One year after a violent insurrection shook America to its core, federal authorities have charged more than 700 people in connection to the riot at the Capitol building in Washington.
Prosecutors say the sprawling investigation is now the biggest probe in US history, both in terms of the number of defendants and the sheer quantity of evidence.
FBI Director Christopher Wray told a Senate judiciary committee in March that the Capitol attack amounted to “domestic terrorism".
On January 6, 2021, what started as a rally at the White House to protest Donald Trump's electoral defeat to Joe Biden devolved into a violent assault on the US Capitol and a frantic, last-minute mob attempt to overturn the election results.
At least five people died in the ensuing violence and its aftermath, including a Capitol Police officer, and more than $1.5 million in damage was inflicted on the seat of the US government.
In the year since, authorities have cast a wide net. Of the at least 725 people arrested, 225 have been charged with assault or resisting arrest.
At least 75 people have been charged with using a “dangerous or deadly weapon” against a police officer, with the Department of Justice reporting that more than 140 officers from the US Capitol Police and Washington Metropolitan Police Department were assaulted.
In addition to those charged with assaulting police officers, 10 people have been charged with assaulting members of the media.
The vast majority of those charged so far face counts of entering a restricted federal building. About 45 people have been charged with destruction of government property.
“The amount of hours used to compile the individual cases must be overwhelming,” said Javed Ali, a former senior intelligence analyst at the FBI and an associate professor of practice at the Gerald R Ford School of Public Policy at the University of Michigan.
“Investigators are having to pour through tons of social media activity, cellphone activity, interviews with either witnesses, or family members, or people around potential defendants or folks who've been charged.”
As the cases wind through the legal system, about 165 plea deals have been struck, with roughly 145 people pleading guilty to misdemeanours and 20 pleading guilty to felonies. Of those 20, six have pleaded guilty to assaulting an officer.
Seventy people have been sentenced for their role in the events at the Capitol so far.
Last month, Robert Palmer, convicted of assaulting police officers during the riot, was sentenced to five years in prison — the harshest penalty to date.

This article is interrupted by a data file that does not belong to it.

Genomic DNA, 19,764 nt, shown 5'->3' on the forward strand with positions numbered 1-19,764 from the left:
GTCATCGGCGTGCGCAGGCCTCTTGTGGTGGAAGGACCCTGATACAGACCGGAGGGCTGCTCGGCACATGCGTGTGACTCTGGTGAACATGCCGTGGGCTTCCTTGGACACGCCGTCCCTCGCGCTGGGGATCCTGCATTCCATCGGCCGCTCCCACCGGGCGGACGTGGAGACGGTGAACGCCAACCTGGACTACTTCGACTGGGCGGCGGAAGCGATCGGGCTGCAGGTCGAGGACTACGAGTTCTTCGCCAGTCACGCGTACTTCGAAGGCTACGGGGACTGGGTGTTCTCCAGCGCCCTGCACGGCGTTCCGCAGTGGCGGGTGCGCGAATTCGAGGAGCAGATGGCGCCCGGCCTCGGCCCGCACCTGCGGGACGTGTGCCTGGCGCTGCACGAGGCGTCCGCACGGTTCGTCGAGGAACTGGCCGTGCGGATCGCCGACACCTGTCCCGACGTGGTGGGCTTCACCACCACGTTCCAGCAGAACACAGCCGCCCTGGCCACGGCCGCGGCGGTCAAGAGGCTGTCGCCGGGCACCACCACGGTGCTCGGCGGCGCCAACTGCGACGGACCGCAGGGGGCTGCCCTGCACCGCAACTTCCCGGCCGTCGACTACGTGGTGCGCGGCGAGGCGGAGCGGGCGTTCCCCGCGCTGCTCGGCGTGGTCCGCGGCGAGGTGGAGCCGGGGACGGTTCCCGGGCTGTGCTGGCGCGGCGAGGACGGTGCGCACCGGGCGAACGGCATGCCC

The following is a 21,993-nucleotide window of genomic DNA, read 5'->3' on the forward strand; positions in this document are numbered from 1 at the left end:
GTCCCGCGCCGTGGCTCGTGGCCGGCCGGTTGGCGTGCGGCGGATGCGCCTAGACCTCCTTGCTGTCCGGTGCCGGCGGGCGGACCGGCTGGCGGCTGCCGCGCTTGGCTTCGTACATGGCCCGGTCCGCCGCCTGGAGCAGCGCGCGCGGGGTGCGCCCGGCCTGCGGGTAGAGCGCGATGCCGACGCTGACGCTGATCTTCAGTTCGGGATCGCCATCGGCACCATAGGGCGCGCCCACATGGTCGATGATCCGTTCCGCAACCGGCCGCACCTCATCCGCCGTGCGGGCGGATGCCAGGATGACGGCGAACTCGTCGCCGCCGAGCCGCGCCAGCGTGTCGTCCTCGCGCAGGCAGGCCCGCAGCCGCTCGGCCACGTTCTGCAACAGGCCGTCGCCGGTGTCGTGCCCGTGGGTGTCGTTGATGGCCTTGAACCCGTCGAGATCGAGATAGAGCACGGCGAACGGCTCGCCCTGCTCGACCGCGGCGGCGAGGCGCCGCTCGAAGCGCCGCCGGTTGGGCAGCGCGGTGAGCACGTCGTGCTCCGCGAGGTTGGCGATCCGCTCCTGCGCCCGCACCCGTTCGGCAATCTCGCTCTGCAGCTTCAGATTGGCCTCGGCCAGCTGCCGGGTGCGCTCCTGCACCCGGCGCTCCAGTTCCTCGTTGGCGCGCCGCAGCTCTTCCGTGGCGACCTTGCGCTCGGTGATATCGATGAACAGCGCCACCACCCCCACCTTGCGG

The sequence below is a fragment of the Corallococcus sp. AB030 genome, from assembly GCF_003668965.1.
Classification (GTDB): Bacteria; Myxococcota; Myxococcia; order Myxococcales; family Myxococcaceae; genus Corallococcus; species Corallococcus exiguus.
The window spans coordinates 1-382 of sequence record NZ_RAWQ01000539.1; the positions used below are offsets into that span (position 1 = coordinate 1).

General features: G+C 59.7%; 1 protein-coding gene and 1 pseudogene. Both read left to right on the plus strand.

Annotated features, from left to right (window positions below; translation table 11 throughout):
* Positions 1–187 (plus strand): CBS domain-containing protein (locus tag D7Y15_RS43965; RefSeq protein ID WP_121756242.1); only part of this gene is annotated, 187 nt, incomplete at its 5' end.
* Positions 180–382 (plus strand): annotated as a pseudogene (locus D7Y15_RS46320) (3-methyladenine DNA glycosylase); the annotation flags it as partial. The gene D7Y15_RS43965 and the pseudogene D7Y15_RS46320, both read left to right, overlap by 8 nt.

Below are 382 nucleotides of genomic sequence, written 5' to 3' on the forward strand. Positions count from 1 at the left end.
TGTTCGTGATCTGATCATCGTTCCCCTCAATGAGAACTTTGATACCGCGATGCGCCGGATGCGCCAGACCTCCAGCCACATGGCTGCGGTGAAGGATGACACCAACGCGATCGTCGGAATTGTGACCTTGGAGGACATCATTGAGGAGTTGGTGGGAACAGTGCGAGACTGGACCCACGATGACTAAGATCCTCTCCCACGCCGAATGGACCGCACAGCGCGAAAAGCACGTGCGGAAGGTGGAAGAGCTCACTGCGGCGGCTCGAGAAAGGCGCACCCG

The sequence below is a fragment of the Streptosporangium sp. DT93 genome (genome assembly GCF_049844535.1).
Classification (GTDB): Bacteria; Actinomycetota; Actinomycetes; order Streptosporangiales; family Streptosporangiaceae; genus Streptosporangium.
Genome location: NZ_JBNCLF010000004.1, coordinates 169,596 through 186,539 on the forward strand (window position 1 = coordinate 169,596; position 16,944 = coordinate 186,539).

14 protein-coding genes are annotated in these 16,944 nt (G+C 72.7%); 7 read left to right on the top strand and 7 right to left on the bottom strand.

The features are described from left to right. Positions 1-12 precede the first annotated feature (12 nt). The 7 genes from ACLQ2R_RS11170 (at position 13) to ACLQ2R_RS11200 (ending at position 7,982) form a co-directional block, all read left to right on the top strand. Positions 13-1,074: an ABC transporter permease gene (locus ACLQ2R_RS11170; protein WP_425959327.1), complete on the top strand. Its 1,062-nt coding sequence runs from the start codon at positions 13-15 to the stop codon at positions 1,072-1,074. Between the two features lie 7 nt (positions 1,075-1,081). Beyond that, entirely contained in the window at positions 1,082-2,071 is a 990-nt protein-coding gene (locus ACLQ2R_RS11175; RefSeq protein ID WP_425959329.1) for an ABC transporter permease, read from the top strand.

Charges have been filed against people from almost every state and include business owners, current and former law enforcement officers and military veterans.
Even a former Olympian has been convicted of participating in the event. Five-time medallist Klete Keller pleaded guilty in September to a felony charge for his actions at the Capitol.
While at least four members of the far-right group the Proud Boys have been charged in connection to the events, the vast majority of the accused appear to be people who were swept up in the moment, said Mr Ali.
“This was not what I would call a sophisticated, professional type of terrorism, plotting and planning that I saw in my days in government,” Mr Ali told The National.
For one thing, there was little attempt at subterfuge: many people bragged in tweets or posted live streams of their actions online — something that has made the Justice Department's job much easier.
Some have claimed they were only spurred to march to the Capitol following hearing Mr Trump's rhetoric at the rally, though the former president has denied his actions had any bearing on the riot.
One of the accused, Robert Bauer, came to Washington with his wife to attend Mr Trump's rally. NPR reported that Mr Bauer told the FBI that “people in the crowd were angry about paedophiles, the news cycle and losing their businesses during the lockdown” and headed to the Capitol “because President Trump said to do so".
The investigation continues
Authorities continue to file charges on a near-daily basis. The FBI is actively seeking information on more than 350 people suspected of committing violent acts on Capitol grounds and is calling on the public to identify those involved.
Perhaps no suspect is more wanted than the person who was captured on CCTV apparently placing pipe bombs outside the Democratic and Republican National Committee headquarters the night before the attack.
A year on, that person has not been caught.
Separately, a special commission in Congress is looking at January 6 and what role officials, including Mr Trump, had in the events of the day.